Lang's brilliant imagery plus the emotive acting style of a silent film exaggerates the conflicts between two views of good and evil. Machines as the product of human creativity are celebrated in the modern style and comforts of the upper city. In the underground city, the regimented choreography of the workers illustrates their oppressive working and living conditions. The famous scene where an industrial accident transforms the megamachine into the open maw of a pagan idol receiving human sacrifices proposes that technology is an evil monster (god) which can escape human control and destroy us. In spite of the fact that we know the workers are exploited by the capitalistic greed of the Master of Metropolis, Joh Fredersen, Lang's powerful sets focus our attention on machines as the culprit.
 A more theological question is suggested: does our technological creativity infringe on the realm of the divine? Is the evil scientist, Rotwang, playing god when he steals away the good Maria's soul to transform his robot into a human? The chaos unleashed by this false Maria in both the upper and lower worlds indicates that it is an evil act. But why does evilness take the form of sexual debauchery leading to destructive violence? This and other implications about the personification of evil as a woman are insightfully examined in an article by Andreas Huyssen, "The Vamp and the Machine". (New German Critique, Fall/Winter, 1981)
 Students have an even harder time identifying religious referents in Blade Runner. The two films are linked, however, both visually and thematically. It is no secret that Ridley Scott's sets were inspired by Fritz Lang's. The effects of pollution, something unimaginable in 1927, is the major difference between the two visions of the future. In Scott's film, evil is more sophisticated and the Christian symbolism less blatant. The power and riches of the Tyrell corporation are directly linked to its ability to create replicants so like humans that only special agents, "Blade Runners" like the hero Deckard, can identify them. Whereas in Metropolis having a soul distinguished humans from the robot, in Blade Runner emotions are the discerning feature.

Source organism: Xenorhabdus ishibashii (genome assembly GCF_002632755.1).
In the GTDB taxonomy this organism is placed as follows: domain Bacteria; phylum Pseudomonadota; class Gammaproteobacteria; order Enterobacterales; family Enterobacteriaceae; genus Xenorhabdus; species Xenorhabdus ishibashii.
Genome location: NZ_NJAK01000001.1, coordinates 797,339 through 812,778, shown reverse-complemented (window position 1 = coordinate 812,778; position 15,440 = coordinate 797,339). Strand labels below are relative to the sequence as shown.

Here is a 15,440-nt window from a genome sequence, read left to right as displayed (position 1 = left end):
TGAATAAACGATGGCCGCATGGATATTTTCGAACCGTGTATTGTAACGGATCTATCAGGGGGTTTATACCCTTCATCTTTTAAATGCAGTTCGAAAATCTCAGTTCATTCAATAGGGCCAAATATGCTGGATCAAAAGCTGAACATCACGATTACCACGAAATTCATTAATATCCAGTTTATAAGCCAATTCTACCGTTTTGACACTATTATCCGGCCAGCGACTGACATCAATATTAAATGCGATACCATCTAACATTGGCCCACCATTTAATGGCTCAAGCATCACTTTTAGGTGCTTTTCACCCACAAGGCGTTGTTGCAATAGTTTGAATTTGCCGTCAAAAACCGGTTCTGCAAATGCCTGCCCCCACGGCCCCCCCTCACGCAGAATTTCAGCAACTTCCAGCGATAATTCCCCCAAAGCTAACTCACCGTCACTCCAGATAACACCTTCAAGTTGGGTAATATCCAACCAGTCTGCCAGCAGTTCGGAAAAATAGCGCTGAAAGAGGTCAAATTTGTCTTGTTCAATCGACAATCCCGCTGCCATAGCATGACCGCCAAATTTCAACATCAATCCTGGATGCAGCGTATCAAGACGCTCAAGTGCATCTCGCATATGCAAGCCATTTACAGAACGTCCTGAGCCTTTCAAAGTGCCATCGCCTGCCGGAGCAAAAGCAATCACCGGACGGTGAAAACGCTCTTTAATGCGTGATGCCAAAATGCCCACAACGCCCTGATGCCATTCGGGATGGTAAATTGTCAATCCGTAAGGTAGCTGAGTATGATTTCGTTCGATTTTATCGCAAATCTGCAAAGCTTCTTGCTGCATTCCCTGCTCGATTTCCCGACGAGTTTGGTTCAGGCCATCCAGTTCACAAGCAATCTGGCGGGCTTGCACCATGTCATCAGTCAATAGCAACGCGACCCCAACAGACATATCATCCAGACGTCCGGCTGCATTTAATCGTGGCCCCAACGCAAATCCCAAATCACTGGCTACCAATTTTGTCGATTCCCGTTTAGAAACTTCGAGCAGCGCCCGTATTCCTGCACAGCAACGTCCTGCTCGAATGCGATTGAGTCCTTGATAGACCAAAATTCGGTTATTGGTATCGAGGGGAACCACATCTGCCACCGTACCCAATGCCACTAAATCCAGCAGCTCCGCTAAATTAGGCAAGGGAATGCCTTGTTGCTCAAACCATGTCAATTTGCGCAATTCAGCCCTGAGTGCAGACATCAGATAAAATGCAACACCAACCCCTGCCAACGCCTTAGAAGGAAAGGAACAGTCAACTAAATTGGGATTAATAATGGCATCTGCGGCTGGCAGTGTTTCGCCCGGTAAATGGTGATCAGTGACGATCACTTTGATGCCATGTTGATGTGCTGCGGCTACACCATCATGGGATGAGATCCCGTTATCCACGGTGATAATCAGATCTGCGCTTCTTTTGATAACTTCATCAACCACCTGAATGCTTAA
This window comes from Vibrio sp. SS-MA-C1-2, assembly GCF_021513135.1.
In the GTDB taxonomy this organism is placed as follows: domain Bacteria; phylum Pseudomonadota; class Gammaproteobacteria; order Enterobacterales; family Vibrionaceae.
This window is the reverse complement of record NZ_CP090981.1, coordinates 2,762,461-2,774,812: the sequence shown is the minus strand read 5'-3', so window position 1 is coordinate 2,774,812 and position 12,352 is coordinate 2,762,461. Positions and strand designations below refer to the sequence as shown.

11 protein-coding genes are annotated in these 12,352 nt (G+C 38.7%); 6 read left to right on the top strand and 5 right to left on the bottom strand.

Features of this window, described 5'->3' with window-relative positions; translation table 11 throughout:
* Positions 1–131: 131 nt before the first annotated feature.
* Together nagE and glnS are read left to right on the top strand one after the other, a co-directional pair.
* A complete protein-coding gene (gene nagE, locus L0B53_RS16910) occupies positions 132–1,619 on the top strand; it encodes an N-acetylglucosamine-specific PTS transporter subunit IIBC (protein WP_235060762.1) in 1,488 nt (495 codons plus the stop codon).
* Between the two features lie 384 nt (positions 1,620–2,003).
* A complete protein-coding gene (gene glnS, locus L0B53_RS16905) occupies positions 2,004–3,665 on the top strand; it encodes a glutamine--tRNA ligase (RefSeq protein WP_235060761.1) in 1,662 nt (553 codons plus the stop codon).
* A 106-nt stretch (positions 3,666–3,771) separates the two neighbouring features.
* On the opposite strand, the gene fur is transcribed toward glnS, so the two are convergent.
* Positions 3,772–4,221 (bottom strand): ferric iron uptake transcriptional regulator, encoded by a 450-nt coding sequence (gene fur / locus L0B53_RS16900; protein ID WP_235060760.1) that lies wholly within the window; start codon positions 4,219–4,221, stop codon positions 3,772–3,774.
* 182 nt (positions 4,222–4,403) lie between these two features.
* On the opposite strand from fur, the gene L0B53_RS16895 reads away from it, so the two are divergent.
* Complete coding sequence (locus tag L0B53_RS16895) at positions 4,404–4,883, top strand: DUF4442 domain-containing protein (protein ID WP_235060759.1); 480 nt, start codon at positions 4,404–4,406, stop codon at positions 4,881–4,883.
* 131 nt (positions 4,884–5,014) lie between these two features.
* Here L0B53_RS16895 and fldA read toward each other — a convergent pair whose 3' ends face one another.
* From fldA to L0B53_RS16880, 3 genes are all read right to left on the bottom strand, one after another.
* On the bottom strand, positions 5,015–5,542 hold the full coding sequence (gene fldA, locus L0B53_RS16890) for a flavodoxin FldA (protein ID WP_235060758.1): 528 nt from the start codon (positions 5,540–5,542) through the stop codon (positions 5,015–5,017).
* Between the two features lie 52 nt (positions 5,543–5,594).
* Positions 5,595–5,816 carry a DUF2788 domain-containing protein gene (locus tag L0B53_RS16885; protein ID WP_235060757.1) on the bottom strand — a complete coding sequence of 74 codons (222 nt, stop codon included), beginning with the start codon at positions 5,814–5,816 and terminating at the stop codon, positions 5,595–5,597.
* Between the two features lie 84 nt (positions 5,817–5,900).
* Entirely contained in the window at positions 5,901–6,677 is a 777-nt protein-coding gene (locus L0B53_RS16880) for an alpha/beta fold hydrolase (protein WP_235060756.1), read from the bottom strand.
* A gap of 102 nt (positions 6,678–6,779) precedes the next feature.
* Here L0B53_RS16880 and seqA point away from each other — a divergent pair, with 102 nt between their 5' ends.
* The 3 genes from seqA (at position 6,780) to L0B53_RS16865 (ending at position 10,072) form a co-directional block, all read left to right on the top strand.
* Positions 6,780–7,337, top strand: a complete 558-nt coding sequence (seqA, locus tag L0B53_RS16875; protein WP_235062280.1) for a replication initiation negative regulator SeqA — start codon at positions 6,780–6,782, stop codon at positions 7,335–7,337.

Tyrell's god-like status is enshrined in an executive sunlit temple suite above the clouds of pollution. An owl flies around his office. Is it the bird of wisdom or of sorcery? Or is it a death goddess? Later, a snake is used by a replicant in her striptease act. Is it the snake of Eden or the goddess? The religious referents evoked by both animals illustrate the film's ambiguity about good and evil, religion and cybernetic technology.
 Even Tyrell's executive assistant, Rachel, does not know that she is a replicant. She has implanted memories and, presumably, no "termination" date. This was a safety feature programmed into earlier models lest they develop emotions in the face of death and become indistinguishable from biological humans. Interestingly, photographs are used as proof of the accuracy of Rachel's memories. (see Roland Barthes and Susan Sontag).
 The genius, J.F. Sebastian, who designs the replicants, is depicted as harmless and exploited rather than as the evil scientist. He lives in the wreckage of a luxury apartment building surrounded by his toy friends, recalling the elaborate mechanized creations of the Renaissance. While his creatures never age, he is afflicted with a disease which prematurely ages him. (see Guiliana Bruno's article in Crisis Cinema: The Apocalyptic Idea in Postmodern Narrative Film, ed. by Christopher Sharrett).
 Through introducing general themes before viewing the film and through thorough discussion afterwards, I hope to help students gain insights and see beyond the superficial seductions of a film. I hope to introduce to their "secular", non-academic discussion, questions about what is most valuable and "sacred" in human life.
Journal of Religion and Film 1998